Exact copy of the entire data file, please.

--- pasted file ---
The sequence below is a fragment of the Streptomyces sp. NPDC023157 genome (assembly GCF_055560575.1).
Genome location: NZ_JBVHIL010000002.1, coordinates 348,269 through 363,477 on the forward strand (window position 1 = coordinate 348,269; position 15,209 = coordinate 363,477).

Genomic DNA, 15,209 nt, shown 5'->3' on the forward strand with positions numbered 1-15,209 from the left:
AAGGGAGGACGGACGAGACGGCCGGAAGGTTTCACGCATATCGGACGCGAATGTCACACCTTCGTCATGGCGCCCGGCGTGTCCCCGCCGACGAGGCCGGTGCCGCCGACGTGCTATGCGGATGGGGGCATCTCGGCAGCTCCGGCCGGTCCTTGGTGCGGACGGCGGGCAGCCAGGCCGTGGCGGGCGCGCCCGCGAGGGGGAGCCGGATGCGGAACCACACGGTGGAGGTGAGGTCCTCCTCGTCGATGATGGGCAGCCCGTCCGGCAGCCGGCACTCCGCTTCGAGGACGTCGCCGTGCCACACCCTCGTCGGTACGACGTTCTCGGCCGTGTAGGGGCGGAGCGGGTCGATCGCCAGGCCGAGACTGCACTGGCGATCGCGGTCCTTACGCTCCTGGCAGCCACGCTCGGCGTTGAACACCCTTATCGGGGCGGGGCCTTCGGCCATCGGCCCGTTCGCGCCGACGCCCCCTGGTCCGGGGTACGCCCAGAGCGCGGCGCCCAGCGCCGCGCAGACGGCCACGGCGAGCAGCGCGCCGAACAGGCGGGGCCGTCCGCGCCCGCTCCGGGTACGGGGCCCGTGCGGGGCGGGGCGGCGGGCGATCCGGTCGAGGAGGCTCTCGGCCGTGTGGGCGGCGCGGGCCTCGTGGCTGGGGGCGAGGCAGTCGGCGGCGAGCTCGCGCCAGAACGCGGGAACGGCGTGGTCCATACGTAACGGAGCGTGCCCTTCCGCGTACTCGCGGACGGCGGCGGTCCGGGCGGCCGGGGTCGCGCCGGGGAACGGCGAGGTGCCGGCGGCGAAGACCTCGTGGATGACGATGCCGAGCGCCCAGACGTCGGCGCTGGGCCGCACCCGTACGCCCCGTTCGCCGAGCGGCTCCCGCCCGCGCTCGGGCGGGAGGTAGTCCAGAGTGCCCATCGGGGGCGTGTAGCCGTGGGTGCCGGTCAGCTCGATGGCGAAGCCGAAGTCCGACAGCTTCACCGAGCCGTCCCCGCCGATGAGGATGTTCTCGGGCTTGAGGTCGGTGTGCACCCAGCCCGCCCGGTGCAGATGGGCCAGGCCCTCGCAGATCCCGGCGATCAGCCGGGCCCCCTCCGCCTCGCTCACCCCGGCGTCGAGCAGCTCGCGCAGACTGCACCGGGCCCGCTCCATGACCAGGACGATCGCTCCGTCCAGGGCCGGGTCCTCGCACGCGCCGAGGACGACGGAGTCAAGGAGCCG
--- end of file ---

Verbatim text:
The sequence below is a fragment of the Streptomyces sp. NPDC023157 genome (assembly GCF_055560575.1).
Genome location: NZ_JBVHIL010000002.1, coordinates 348,269 through 363,477 on the forward strand (window position 1 = coordinate 348,269; position 15,209 = coordinate 363,477).

Genomic DNA, 15,209 nt, shown 5'->3' on the forward strand with positions numbered 1-15,209 from the left:
AAGGGAGGACGGACGAGACGGCCGGAAGGTTTCACGCATATCGGACGCGAATGTCACACCTTCGTCATGGCGCCCGGCGTGTCCCCGCCGACGAGGCCGGTGCCGCCGACGTGCTATGCGGATGGGGGCATCTCGGCAGCTCCGGCCGGTCCTTGGTGCGGACGGCGGGCAGCCAGGCCGTGGCGGGCGCGCCCGCGAGGGGGAGCCGGATGCGGAACCACACGGTGGAGGTGAGGTCCTCCTCGTCGATGATGGGCAGCCCGTCCGGCAGCCGGCACTCCGCTTCGAGGACGTCGCCGTGCCACACCCTCGTCGGTACGACGTTCTCGGCCGTGTAGGGGCGGAGCGGGTCGATCGCCAGGCCGAGACTGCACTGGCGATCGCGGTCCTTACGCTCCTGGCAGCCACGCTCGGCGTTGAACACCCTTATCGGGGCGGGGCCTTCGGCCATCGGCCCGTTCGCGCCGACGCCCCCTGGTCCGGGGTACGCCCAGAGCGCGGCGCCCAGCGCCGCGCAGACGGCCACGGCGAGCAGCGCGCCGAACAGGCGGGGCCGTCCGCGCCCGCTCCGGGTACGGGGCCCGTGCGGGGCGGGGCGGCGGGCGATCCGGTCGAGGAGGCTCTCGGCCGTGTGGGCGGCGCGGGCCTCGTGGCTGGGGGCGAGGCAGTCGGCGGCGAGCTCGCGCCAGAACGCGGGAACGGCGTGGTCCATACGTAACGGAGCGTGCCCTTCCGCGTACTCGCGGACGGCGGCGGTCCGGGCGGCCGGGGTCGCGCCGGGGAACGGCGAGGTGCCGGCGGCGAAGACCTCGTGGATGACGATGCCGAGCGCCCAGACGTCGGCGCTGGGCCGCACCCGTACGCCCCGTTCGCCGAGCGGCTCCCGCCCGCGCTCGGGCGGGAGGTAGTCCAGAGTGCCCATCGGGGGCGTGTAGCCGTGGGTGCCGGTCAGCTCGATGGCGAAGCCGAAGTCCGACAGCTTCACCGAGCCGTCCCCGCCGATGAGGATGTTCTCGGGCTTGAGGTCGGTGTGCACCCAGCCCGCCCGGTGCAGATGGGCCAGGCCCTCGCAGATCCCGGCGATCAGCCGGGCCCCCTCCGCCTCGCTCACCCCGGCGTCGAGCAGCTCGCGCAGACTGCACCGGGCCCGCTCCATGACCAGGACGATCGCTCCGTCCAGGGCCGGGTCCTCGCACGCGCCGAGGACGACGGAGTCAAGGAGCCG